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Rob Patton, Co-Founder & Chief Marketing Officer, Green Meadows:

US (MA): “In homage to our heritage, we grow cannabis entirely organically”

“No matter what our future developments look like, we are proud to have achieved our initial goal of providing medicinal cannabis to veterans,” says Rob Patton, Co-Founder and CMO of Green Meadows.

The company grows its cannabis organically in Massachusetts and will be expanding to Connecticut this year. Yet throughout company developments and industry challenges, they will never forget how they got started.

“It all started with my great-grandfather, the famous General George S. Patton from the Second World War. His decision to buy a plot of land in 1929, calling it Green Meadows, has led us eventually to where we are today: a vertically integrated cannabis company that gives back to an underserved population.”

Rob Patton

From organic berries to cannabis
Rob’s great-grandfather bought the land with the idea of retiring there after a long military career. Unfortunately, Patton died at the end of the war and never got a chance to live there. His son, also a general in the military, inherited the land and decided to take up organic farming after his service.

“He did not know anything about farming, but taught himself and started growing crops like blueberries and strawberries. It was the first organic community-supported agriculture farm in Massachusetts in 1981. After our family kept it going for many years, we decided to make a bold change in 2017, and looked into growing cannabis.” From the start, Green Meadows has had the aim of helping people with medical cannabis, with a special commitment to helping veterans through donations and discounts.

“In homage to our heritage, we grow entirely organically,” Rob says. “We adhere to the Korean natural farming methodology, where we use indigenous micro-organisms in the soil to keep the plant healthy and the soil regenerative. Whereas many other growers will use hydroponics or salt-based nutrients, we use raw and organic nutrients, like guano, seaweed, kelp, algae, and earthworm castings. On top of being committed to fully organic practices, we do as much as possible to recreate outdoor conditions in our facility, by using full spectrum LED lights, for example.”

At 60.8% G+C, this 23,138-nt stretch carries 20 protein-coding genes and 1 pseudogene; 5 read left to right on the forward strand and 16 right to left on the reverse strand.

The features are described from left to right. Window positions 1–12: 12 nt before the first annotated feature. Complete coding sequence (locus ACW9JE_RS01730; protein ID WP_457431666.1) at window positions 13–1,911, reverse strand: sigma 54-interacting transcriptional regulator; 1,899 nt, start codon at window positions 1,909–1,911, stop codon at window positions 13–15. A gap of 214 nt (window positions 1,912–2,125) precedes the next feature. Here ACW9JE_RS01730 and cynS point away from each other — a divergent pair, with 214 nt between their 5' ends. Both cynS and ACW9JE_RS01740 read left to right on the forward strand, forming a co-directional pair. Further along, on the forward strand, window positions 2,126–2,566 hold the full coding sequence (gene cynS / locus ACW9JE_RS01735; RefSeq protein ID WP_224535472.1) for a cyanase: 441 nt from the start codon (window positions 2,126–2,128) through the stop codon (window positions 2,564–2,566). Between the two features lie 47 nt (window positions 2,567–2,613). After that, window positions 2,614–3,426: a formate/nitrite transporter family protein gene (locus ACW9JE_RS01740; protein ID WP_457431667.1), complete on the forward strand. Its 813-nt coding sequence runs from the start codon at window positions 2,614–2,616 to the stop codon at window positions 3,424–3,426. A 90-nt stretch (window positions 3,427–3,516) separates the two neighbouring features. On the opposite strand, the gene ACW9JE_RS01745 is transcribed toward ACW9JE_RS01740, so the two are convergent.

Surviving in a competitive market
When it comes to the competitive Massachusetts market, Rob explains that there are two ways to look at it. “On the one hand, it’s a good situation for the consumers. There is so much variety out there and they can get it at a relatively good price. The business challenge becomes that supply has more than met demand. Cultivation licenses keep getting awarded and new operators keep coming online. Unfortunately, I think that over the course of this year, several companies will go out of business as a result.”

According to Rob, another possible consequence could be that the market situation will impact the product quality. “It could happen that operators will start cutting corners to cut costs, thus getting product to market that is low quality. That would of course be hurtful to the industry as a whole.” With new cultivators and dispensaries starting their businesses in the state every month, Rob says that it is currently an interesting time for the market. “As of yet, there is no word from the state on a license cap or moratorium, so we will have to see what happens.”

In order to survive in the challenging cannabis market, Rob expects that more and more strategic partnerships will happen. “Whether it’s co-branded products, co-selling or co-marketing, or even companies joining forces to survive.”

Rob explains that part of Green Meadows’ success has been their focus on people. “We want our company to be a very warm and welcoming environment, which starts with the team that we employ all the way through to the guests and patients walking through our doors. We believe our approach and sense of trust has helped us navigate some of the murkier waters of the Massachusetts market. Moreover, if your product isn’t high-quality, you’re not going anywhere. So we’ve been fortunate that having very high-quality products has paid off for us.”

In fact, this year Green Meadows will be expanding into Connecticut. “We have been awarded our licenses for cultivation, manufacturing and two dispensaries. We are still in the early stages but we are excited to bring our company to a new state. We are also keeping our eye on other states as well. The cannabis industry has proven that if you’re early in a new market, you tend to do very well. So that’s what we are keeping in mind for the future. Meanwhile, always making sure that we maintain that high standard of quality and continue to take care of the people that we work with. As long as we continue to do that, I’m definitely optimistic about our future,” Rob adds.

For more information:
Green Meadows 

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